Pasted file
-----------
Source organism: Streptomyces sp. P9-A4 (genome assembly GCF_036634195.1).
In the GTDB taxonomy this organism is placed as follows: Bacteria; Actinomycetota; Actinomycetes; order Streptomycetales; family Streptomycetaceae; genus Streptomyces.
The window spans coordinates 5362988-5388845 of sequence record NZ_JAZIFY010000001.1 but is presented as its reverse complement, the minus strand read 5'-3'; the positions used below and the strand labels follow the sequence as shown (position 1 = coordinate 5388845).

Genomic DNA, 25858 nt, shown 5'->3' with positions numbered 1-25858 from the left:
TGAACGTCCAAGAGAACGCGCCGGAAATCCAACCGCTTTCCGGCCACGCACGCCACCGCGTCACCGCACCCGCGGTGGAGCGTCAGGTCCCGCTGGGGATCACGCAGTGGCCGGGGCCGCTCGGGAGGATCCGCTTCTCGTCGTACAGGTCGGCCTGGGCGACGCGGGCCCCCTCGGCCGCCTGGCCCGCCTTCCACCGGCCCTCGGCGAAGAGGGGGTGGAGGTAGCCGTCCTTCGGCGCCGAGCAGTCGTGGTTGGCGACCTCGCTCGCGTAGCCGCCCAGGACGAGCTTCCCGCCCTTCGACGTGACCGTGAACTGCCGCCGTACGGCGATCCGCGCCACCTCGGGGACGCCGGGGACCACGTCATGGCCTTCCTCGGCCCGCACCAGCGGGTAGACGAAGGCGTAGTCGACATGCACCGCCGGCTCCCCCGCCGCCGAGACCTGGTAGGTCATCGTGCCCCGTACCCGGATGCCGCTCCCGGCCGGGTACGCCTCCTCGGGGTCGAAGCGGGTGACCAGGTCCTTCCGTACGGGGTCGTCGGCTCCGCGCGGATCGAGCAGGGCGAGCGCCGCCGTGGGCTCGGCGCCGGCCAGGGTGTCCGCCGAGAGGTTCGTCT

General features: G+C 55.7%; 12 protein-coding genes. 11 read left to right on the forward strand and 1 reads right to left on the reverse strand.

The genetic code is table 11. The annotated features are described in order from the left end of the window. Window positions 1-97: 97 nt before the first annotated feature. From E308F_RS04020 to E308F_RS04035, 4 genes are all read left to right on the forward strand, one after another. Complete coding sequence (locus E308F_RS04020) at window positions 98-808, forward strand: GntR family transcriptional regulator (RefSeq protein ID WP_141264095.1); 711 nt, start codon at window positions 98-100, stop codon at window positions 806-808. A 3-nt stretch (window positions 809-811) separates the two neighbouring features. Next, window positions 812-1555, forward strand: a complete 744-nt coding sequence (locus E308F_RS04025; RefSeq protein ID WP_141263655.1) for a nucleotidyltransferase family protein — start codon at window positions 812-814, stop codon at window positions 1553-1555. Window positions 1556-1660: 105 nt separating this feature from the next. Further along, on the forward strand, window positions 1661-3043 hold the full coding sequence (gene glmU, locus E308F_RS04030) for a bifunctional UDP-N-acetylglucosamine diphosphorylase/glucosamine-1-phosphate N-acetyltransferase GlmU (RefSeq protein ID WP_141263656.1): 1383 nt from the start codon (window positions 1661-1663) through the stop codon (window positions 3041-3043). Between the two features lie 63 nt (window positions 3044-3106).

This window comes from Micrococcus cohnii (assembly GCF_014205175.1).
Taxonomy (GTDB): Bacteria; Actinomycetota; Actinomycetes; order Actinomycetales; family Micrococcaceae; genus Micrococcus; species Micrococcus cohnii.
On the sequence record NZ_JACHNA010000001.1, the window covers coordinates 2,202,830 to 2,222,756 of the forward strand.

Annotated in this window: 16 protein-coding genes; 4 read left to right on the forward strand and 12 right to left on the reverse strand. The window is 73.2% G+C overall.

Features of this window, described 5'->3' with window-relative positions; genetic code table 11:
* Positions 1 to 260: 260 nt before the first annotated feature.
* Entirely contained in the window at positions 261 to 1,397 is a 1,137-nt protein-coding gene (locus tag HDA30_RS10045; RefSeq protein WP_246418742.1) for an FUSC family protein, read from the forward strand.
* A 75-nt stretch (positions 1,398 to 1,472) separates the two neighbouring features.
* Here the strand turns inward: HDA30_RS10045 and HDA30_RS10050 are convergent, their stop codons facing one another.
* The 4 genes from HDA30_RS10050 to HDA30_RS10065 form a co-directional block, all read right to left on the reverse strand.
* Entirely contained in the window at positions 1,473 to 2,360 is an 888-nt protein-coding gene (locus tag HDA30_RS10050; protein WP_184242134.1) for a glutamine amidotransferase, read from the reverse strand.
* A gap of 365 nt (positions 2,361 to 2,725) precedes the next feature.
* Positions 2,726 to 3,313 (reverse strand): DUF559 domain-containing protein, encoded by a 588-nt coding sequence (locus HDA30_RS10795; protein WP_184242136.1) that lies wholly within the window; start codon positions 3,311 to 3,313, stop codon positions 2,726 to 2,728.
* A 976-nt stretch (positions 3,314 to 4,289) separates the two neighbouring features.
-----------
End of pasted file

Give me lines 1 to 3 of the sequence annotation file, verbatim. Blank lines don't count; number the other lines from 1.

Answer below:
Source organism: Streptomyces sp. P9-A4 (genome assembly GCF_036634195.1).
In the GTDB taxonomy this organism is placed as follows: Bacteria; Actinomycetota; Actinomycetes; order Streptomycetales; family Streptomycetaceae; genus Streptomyces.
The window spans coordinates 5362988-5388845 of sequence record NZ_JAZIFY010000001.1 but is presented as its reverse complement, the minus strand read 5'-3'; the positions used below and the strand labels follow the sequence as shown (position 1 = coordinate 5388845).